In the complaint to the police, CDHO Dr Swapnil Shah and Medical Superintendent Dr JK Patel said that during a visit to the house in order to investigate the video, the teams found two strips of a tablet that is allegedly used to induce an abortion.
By: Express News Service | Vadodara |
July 18, 2021
Accordingly, the Santrampur police station has begun an investigation into the case, lodging an FIR based on the sections cited in the letter from the district authorities.
The Mahisagar district police have launched a probe after a video surfaced showing a woman allegedly conducting a medical termination of pregnancy in her private residence with help of three other women.
Driven underground during the pandemic, online abortion providers say they’ll keep supplying pills and services even if the Supreme Court approves state bans.
By DARIUS TAHIR
The Supreme Court’s decision to review Mississippi’s stringent restrictions on abortion — putting Roe vs. Wade under its roughest stress test yet — is being seen as a call to action for the nation’s community of underground abortion activists.
And they make it clear they’re prepared to defy any laws banning abortion.
By STEPHEN ADAMS FOR THE MAIL ON SUNDAY
3 July 2021
A vulnerable woman has told the General Medical Council she felt 'scared and pressured' when the medical director of a major abortion provider quizzed her about 'abortion reversal' treatment she received from a pro-life doctor.
The woman, a mother in her 40s, sought help from NHS consultant Dr Dermot Kearney after she started a 'pills by post' abortion, but then changed her mind.
Through pandemic necessity, an ad-hoc, telehealth model for reproductive healthcare is sticking around.
By KYLIE CHEUNG
PUBLISHED JUNE 20, 2021
As much of the country prepares to return to some form of post-pandemic normalcy, reproductive health care providers and advocates hope we continue one vital pandemic tradition: telemedicine options for receiving and providing reproductive care from home.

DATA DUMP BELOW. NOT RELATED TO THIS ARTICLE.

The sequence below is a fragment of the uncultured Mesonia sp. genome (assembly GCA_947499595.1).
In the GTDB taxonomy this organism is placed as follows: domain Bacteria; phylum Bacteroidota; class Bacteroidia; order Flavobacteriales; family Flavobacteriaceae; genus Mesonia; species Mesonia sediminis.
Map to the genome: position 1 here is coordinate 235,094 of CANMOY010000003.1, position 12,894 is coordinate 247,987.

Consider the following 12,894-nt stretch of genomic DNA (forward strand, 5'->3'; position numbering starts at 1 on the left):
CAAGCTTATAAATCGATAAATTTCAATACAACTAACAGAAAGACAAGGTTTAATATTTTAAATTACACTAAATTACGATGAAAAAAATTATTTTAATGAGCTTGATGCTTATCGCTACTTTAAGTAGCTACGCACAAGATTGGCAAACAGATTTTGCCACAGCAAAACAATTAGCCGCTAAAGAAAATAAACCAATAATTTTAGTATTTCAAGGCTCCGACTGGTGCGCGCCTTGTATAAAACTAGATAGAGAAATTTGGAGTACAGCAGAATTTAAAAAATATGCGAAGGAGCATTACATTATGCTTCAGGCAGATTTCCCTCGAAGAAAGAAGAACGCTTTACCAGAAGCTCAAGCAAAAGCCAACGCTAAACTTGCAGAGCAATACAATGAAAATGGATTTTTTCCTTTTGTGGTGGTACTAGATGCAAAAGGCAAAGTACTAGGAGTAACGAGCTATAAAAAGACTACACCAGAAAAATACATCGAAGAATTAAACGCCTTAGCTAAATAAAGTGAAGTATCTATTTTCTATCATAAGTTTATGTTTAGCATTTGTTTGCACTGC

Some researchers and providers have found offering medication abortion care via telehealth is crucial to bridging gaps in abortion access. Abortion medication care is safe and effective up to 10 weeks into one's pregnancy, and providers say that having a telehealth component to abortion care may even help establish greater medical trust and comfort for patients from marginalized communities seeking care.
Thanks to new medications and innovative organizations committed to reproductive health and bodily self-determination, a reversal of Roe v. Wade would not send us back to the pre-Roe world of coat hangers and hospital wards full of deathly ill women.
by CARRIE N. BAKER, Ms. Magazine
The day after the Supreme Court announced they would hear the Mississippi abortion ban case, internet searches related to self-managed abortion surged across the United States—especially in states hostile to abortion rights. Online searches for terms related to abortion pills such as “misoprostol” and “medical abortion” exploded by more than 5,000 percent in the 24 hours after the court’s announcement.
“We see a definite spike in visitors to our website when there is news about abortion bans,” said Elisa Wells, co-founder and co-director of Plan C Pills, which provides up-to-date information on how to access abortion pills online. “People are looking for ways to access abortion pills. The need for abortion is never going to go away. When you cut off mainstream supply of it through clinical means, people will look for other ways to access the service.”